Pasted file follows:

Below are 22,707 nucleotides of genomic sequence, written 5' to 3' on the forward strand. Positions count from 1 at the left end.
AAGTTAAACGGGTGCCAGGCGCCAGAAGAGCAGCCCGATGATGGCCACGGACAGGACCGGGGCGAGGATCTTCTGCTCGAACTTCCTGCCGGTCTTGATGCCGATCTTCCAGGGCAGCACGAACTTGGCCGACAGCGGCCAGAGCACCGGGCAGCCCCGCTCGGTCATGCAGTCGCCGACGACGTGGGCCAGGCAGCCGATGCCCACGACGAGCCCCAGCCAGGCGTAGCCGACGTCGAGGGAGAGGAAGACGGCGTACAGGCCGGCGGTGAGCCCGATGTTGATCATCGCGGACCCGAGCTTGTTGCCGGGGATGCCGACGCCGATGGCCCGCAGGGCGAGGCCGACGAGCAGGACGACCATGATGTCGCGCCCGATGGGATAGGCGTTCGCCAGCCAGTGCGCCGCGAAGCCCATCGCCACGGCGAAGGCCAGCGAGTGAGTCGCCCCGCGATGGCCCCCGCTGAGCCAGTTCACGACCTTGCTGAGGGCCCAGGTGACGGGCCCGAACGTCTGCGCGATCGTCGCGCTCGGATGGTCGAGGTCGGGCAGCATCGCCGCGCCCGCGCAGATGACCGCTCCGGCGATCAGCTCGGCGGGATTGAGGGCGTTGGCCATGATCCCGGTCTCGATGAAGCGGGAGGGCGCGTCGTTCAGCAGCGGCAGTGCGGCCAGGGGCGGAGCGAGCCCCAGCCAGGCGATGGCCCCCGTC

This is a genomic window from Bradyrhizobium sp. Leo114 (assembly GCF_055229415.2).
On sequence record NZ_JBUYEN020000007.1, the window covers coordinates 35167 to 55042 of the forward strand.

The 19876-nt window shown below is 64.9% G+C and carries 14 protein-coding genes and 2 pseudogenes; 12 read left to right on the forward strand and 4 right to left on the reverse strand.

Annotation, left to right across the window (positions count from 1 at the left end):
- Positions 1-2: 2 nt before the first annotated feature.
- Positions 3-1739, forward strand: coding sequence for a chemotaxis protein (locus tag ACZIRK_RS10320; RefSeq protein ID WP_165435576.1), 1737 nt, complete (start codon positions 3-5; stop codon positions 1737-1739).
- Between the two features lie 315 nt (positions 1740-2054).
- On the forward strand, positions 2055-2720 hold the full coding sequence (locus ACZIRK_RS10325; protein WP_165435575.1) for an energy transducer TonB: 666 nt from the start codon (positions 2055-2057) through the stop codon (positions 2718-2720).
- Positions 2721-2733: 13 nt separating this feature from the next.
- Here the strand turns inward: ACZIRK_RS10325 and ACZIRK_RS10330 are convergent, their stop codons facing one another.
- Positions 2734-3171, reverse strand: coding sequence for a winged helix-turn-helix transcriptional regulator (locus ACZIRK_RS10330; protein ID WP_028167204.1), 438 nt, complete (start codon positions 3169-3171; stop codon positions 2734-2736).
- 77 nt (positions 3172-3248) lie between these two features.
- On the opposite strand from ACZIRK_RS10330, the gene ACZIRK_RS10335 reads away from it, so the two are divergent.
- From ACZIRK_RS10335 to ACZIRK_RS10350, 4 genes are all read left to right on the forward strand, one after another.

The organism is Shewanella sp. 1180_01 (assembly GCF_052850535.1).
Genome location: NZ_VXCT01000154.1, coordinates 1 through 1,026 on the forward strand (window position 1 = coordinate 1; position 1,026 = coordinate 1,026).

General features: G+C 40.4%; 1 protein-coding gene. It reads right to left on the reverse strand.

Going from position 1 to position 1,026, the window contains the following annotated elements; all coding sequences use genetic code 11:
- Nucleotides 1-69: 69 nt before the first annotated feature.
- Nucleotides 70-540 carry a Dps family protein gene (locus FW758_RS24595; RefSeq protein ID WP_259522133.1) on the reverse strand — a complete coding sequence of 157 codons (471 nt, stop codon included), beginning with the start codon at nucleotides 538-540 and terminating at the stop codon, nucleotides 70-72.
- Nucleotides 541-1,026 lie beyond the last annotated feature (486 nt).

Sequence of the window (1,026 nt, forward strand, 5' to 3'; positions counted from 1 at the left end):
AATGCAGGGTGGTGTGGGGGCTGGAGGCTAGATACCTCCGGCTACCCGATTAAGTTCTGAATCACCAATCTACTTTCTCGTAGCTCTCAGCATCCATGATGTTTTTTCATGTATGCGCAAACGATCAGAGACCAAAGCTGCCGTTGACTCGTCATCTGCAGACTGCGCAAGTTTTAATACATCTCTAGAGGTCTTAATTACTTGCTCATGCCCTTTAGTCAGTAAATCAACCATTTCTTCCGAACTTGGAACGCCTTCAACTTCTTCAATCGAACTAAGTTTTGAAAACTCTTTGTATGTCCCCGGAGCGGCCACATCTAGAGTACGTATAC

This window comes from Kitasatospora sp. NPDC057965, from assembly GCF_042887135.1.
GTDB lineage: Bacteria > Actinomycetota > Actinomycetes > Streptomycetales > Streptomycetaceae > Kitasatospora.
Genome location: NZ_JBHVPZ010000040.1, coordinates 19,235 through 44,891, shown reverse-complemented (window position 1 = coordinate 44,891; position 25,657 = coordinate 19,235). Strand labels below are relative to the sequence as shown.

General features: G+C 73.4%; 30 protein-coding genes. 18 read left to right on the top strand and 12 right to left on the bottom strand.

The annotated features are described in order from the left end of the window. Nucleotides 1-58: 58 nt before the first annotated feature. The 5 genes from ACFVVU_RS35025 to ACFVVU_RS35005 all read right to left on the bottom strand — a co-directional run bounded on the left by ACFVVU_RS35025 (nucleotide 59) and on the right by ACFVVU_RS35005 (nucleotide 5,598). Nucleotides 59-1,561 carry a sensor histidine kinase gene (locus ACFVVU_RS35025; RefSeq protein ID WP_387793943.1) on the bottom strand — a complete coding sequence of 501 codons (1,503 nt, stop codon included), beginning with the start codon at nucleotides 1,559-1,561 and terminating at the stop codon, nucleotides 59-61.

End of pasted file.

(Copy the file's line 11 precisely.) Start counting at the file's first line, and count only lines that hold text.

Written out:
- Positions 2721-2733: 13 nt separating this feature from the next.